I got the idea from the Florence Griswold Museum in Lyme, CT, which has hosted several Fairy house events. See my posts about last fall’s exhibit here and here.
I’ve invited 2 dozen local artists to participate in the event and they’ve spent the last few months picking building spots, gathering natural construction materials and thinking about what to make and how to make it. Everyone will bring their own vision and sensibility to their structure, creating a wildly varied display full of architectural whimsy. The outdoor exhibit will be open June 20th – July 21, 2013.
This past winter, I made and photographed 2 models that could be used for advance publicity purposes. Since I didn’t use a glue suitable for outdoors, these won’t be in the exhibit, but I will have another house to show. I’m in the process of constructing a more weather resistant cottage that will be perched in a magnificent copper beech tree. I hope that many of you will have a chance to visit the exhibit this summer and for those of you who live far away, I’ll post pictures.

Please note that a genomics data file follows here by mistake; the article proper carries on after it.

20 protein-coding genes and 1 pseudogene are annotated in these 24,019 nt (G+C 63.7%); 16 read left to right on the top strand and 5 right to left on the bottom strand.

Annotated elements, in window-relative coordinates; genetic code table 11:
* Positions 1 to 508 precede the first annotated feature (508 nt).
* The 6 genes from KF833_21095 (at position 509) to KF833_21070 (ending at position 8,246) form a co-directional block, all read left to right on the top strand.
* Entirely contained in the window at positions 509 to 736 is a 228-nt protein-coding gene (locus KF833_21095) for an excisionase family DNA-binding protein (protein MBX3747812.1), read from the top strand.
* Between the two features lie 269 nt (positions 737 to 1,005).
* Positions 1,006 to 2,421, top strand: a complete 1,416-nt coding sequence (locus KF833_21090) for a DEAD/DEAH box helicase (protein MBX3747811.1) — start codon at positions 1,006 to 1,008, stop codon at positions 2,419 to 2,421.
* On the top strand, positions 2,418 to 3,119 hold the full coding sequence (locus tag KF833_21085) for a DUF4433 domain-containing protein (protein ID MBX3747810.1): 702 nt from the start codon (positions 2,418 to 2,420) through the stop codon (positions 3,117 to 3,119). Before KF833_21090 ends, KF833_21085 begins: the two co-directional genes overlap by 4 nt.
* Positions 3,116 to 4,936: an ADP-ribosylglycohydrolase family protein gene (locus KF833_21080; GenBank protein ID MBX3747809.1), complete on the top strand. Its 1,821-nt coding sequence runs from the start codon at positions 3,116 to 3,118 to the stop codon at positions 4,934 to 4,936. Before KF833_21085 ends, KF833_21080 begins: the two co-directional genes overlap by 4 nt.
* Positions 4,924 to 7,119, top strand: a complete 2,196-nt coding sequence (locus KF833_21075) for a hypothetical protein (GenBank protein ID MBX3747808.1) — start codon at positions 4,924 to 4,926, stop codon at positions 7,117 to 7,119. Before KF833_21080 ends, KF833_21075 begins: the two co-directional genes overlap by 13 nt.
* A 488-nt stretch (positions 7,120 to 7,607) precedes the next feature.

Here’s a selection of houses we saw last month, while traveling around the rural back roads and towns of San Luis Obispo County, California.
This has been a snowy winter. Last week, a few inches of new powder fell overnight. When I woke up and looked outside, the sun was just beginning to light the sky, showing off a fine coating of powdered sugar over every surface. It was the kind of snow that sticks to every branch, like it was sprayed on. I grabbed my camera and headed out, to try to capture the magic of the early morning before it melted away.
Quissett harbor looked ethereal.
The village green in Falmouth was as picturesque as ever. I walked around the green and took more photographs of snow-covered houses, walls and St. Barnabas Church.
If you’ve been following this blog for a while, you will have noticed that I have a thing for doorways. Some of these Woods Hole houses have been shown before, but in other seasons. I took these photos after last weekend’s snow storm. The summer houses were undisturbed, but the year ’round ones had shoveled paths. Enjoy!